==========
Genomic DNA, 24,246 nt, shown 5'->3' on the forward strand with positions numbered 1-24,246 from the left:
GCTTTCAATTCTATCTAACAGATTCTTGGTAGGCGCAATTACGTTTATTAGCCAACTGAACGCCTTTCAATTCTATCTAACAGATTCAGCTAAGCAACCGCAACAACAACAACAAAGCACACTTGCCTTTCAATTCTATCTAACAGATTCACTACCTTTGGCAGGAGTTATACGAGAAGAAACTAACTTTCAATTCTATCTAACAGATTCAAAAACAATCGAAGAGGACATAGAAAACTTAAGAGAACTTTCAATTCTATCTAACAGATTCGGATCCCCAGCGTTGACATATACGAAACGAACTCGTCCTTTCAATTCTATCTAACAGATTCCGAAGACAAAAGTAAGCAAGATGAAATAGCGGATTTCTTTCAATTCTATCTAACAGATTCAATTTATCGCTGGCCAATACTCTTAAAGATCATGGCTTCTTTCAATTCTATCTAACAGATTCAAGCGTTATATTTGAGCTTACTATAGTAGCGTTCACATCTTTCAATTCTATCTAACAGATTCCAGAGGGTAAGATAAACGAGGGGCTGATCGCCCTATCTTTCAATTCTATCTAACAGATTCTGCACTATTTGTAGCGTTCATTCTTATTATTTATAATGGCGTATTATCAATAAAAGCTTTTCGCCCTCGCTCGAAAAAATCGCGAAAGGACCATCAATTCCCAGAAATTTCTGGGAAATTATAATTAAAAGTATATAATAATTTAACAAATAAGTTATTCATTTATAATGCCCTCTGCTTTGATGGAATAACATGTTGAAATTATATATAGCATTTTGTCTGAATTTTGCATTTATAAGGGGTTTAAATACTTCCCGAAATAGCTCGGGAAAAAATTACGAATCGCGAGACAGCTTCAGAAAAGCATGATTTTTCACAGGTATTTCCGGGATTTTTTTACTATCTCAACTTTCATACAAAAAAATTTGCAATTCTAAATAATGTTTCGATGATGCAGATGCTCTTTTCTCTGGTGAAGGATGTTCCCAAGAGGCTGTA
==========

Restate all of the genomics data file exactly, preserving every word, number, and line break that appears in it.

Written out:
Genomic DNA, 24,246 nt, shown 5'->3' on the forward strand with positions numbered 1-24,246 from the left:
GCTTTCAATTCTATCTAACAGATTCTTGGTAGGCGCAATTACGTTTATTAGCCAACTGAACGCCTTTCAATTCTATCTAACAGATTCAGCTAAGCAACCGCAACAACAACAACAAAGCACACTTGCCTTTCAATTCTATCTAACAGATTCACTACCTTTGGCAGGAGTTATACGAGAAGAAACTAACTTTCAATTCTATCTAACAGATTCAAAAACAATCGAAGAGGACATAGAAAACTTAAGAGAACTTTCAATTCTATCTAACAGATTCGGATCCCCAGCGTTGACATATACGAAACGAACTCGTCCTTTCAATTCTATCTAACAGATTCCGAAGACAAAAGTAAGCAAGATGAAATAGCGGATTTCTTTCAATTCTATCTAACAGATTCAATTTATCGCTGGCCAATACTCTTAAAGATCATGGCTTCTTTCAATTCTATCTAACAGATTCAAGCGTTATATTTGAGCTTACTATAGTAGCGTTCACATCTTTCAATTCTATCTAACAGATTCCAGAGGGTAAGATAAACGAGGGGCTGATCGCCCTATCTTTCAATTCTATCTAACAGATTCTGCACTATTTGTAGCGTTCATTCTTATTATTTATAATGGCGTATTATCAATAAAAGCTTTTCGCCCTCGCTCGAAAAAATCGCGAAAGGACCATCAATTCCCAGAAATTTCTGGGAAATTATAATTAAAAGTATATAATAATTTAACAAATAAGTTATTCATTTATAATGCCCTCTGCTTTGATGGAATAACATGTTGAAATTATATATAGCATTTTGTCTGAATTTTGCATTTATAAGGGGTTTAAATACTTCCCGAAATAGCTCGGGAAAAAATTACGAATCGCGAGACAGCTTCAGAAAAGCATGATTTTTCACAGGTATTTCCGGGATTTTTTTACTATCTCAACTTTCATACAAAAAAATTTGCAATTCTAAATAATGTTTCGATGATGCAGATGCTCTTTTCTCTGGTGAAGGATGTTCCCAAGAGGCTGTA